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Food Questions: Who're You Gonna Call?

February 21, 1991|DAVID SEDENO | ASSOCIATED PRESS

LA JOLLA — If you knew you could call a professional chef for help when the souffle fell flat or if you couldn't tell a dice from a mince, you might be more adventurous in the kitchen.

Such professional backup apparently has put one young man in good stead in the romance department. He regularly calls a hot line set up by Jim Coleman, executive chef of the Sheraton Grande Torrey Pines Hotel.

"Once a week, we hear from a young single guy who apparently has an 'in' with the girls, and he apparently has a different one each week," Coleman said. "We're kind of his dinner planner, coming up with his dinner menu for his dates.

"We help him do veal dishes, seafood pasta, a Caesar salad; things that he can do and show off a little bit."

In fact, most callers to Coleman's hot line are male.

When you call (619) 450-4527, you hear "Chef's Hot Line," and one of the hotel's 10 chefs is on hand for simple advice or professional expertise. The advice is free; the amateur cook pays for the calls.

Coleman even helped a New York City caterer prepare a party for 40. "I thought maybe I should have gotten a cut of that deal," he said jestingly.

And then there was the woman who wanted a bad dinner done well:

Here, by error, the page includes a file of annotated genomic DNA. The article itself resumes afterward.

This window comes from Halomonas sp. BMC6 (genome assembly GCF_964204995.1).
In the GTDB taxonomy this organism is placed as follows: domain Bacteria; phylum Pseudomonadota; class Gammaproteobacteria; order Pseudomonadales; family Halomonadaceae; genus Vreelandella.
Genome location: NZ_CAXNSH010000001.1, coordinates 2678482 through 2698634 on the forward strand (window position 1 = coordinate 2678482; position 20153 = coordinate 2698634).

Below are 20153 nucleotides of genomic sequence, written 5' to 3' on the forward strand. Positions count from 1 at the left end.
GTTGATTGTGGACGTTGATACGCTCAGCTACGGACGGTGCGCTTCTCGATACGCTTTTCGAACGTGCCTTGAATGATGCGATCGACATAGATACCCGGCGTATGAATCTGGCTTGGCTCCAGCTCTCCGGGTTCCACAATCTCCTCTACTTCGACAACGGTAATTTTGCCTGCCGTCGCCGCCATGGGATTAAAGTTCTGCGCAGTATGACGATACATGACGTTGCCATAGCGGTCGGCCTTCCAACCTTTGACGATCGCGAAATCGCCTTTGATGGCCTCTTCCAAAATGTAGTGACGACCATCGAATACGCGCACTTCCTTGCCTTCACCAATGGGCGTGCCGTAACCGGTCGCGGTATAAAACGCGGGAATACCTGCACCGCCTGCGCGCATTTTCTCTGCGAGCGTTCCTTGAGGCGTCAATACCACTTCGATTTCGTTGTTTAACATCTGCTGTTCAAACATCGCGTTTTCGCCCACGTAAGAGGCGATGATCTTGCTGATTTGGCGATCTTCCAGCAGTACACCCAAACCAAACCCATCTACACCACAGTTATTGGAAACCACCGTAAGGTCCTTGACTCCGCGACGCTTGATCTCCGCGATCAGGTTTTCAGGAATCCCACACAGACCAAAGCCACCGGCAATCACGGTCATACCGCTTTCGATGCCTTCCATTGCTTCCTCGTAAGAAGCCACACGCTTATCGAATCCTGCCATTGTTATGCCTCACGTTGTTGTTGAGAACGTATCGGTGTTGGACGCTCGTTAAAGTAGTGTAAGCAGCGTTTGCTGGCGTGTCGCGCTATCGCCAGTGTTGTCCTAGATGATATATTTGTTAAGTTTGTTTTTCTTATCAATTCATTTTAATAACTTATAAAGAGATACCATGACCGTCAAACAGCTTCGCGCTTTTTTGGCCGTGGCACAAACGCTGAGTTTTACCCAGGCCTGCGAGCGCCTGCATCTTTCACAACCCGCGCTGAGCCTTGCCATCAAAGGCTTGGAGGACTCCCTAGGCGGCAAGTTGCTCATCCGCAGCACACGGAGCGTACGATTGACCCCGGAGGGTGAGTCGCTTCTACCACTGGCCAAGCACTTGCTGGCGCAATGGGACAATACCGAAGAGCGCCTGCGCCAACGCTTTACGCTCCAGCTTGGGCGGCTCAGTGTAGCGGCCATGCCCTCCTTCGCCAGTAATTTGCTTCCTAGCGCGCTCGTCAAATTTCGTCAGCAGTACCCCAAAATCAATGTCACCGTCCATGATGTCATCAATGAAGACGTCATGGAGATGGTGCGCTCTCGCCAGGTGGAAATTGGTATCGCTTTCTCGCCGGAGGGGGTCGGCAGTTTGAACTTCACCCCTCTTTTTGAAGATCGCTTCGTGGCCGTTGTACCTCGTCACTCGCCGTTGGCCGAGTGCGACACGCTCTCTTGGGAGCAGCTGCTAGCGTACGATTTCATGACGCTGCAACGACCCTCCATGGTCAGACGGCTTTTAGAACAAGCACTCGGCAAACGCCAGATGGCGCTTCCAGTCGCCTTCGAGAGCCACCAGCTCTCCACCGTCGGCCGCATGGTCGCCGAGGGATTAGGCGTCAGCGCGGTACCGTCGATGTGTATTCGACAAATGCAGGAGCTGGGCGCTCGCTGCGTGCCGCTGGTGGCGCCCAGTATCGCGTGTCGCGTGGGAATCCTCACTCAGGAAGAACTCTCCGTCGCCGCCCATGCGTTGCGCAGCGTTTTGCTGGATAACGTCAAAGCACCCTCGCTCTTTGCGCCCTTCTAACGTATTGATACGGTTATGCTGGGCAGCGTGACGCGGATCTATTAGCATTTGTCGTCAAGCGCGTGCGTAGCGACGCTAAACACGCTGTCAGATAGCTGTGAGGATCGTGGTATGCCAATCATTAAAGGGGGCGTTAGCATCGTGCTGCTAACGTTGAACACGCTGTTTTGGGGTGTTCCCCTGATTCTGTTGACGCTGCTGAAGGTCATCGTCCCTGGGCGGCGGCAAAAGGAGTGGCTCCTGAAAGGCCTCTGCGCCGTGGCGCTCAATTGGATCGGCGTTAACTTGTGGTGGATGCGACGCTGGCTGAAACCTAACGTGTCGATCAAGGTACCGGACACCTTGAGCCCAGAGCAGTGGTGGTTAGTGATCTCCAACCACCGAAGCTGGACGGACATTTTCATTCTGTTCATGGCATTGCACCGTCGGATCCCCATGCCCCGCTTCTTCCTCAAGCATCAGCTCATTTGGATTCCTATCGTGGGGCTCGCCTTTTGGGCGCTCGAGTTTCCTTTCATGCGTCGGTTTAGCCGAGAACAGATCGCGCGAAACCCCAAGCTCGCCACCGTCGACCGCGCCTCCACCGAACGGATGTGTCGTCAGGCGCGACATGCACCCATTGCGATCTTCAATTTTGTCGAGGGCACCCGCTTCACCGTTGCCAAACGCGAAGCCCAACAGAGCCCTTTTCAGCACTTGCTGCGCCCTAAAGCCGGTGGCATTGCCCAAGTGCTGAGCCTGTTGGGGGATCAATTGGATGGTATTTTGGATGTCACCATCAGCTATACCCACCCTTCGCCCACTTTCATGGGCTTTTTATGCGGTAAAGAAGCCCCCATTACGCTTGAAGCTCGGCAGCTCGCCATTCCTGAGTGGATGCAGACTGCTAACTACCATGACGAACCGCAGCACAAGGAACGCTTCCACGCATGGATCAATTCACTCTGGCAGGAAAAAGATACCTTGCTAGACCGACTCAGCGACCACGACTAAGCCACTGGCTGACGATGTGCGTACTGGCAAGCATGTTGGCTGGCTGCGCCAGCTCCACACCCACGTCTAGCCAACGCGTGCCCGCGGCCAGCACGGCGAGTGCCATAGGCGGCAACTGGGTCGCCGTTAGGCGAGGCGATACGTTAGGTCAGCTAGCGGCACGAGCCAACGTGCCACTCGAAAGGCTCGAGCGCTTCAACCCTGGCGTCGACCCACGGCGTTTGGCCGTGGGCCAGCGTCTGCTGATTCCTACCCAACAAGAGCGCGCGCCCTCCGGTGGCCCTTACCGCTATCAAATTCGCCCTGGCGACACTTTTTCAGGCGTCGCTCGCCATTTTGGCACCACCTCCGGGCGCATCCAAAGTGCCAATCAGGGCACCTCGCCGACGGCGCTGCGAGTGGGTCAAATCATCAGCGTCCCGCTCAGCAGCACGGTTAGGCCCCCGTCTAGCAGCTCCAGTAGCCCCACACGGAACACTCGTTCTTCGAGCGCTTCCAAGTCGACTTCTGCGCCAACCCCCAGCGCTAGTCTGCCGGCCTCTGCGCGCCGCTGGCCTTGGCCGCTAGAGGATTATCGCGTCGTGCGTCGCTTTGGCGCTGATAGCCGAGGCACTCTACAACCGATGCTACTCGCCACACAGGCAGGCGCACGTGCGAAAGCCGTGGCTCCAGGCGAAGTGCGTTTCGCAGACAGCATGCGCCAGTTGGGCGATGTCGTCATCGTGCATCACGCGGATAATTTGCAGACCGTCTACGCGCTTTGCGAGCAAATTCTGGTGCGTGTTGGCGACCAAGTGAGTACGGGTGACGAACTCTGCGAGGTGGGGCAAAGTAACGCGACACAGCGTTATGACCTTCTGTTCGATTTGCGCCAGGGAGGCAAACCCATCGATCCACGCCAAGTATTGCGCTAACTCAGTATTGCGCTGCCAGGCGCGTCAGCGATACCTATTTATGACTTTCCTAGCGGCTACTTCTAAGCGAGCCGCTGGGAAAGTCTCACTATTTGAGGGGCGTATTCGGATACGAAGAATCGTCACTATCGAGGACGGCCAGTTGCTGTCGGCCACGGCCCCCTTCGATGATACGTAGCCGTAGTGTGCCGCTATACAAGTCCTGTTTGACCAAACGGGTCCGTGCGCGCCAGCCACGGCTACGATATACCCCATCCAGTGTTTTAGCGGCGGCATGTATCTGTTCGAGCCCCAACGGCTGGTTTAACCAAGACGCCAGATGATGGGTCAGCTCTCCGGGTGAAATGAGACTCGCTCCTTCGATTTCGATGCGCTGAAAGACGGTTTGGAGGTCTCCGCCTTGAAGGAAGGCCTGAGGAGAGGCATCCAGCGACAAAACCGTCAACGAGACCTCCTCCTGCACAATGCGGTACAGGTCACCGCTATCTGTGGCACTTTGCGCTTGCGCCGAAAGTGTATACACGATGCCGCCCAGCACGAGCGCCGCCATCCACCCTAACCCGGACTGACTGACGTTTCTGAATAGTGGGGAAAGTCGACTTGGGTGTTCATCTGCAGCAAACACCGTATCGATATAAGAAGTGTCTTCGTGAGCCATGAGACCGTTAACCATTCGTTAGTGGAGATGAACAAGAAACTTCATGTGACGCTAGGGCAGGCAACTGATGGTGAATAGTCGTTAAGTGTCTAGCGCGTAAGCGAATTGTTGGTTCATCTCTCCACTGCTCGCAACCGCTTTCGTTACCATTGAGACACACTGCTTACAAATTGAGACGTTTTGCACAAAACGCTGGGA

"She wanted to fix something correctly, but something that the guests wouldn't like. They were her husband's friends and she didn't like them," Coleman said. "We picked liver. Not too many people think it's appetizing. She thought it was a good idea and we gave her a recipe."

Coleman brought his hot-line idea to this seaside resort north of San Diego when he relocated from Dallas. He installed a telephone line in the restaurant kitchen last year and encouraged customers to call in an effort to give the place a family feel.

But now that the hot line is becoming known, the calls come from all over--10 to 15 a day.

"Most of the calls are from out of state, so it doesn't necessarily bring people into the dining room, but it is a service; the different chefs rotate the calls depending on their specialty," hotel spokeswoman Mary Bishop said.

Most questions are about basic ingredients or about how to change recipes to reduce the amount of fat or cholesterol, Coleman said.

"A lot of people know the proper way of cooking meals," Coleman said, "but it takes us to reinforce it--that 'Yes, that's the right thing, you're on the right track.' "

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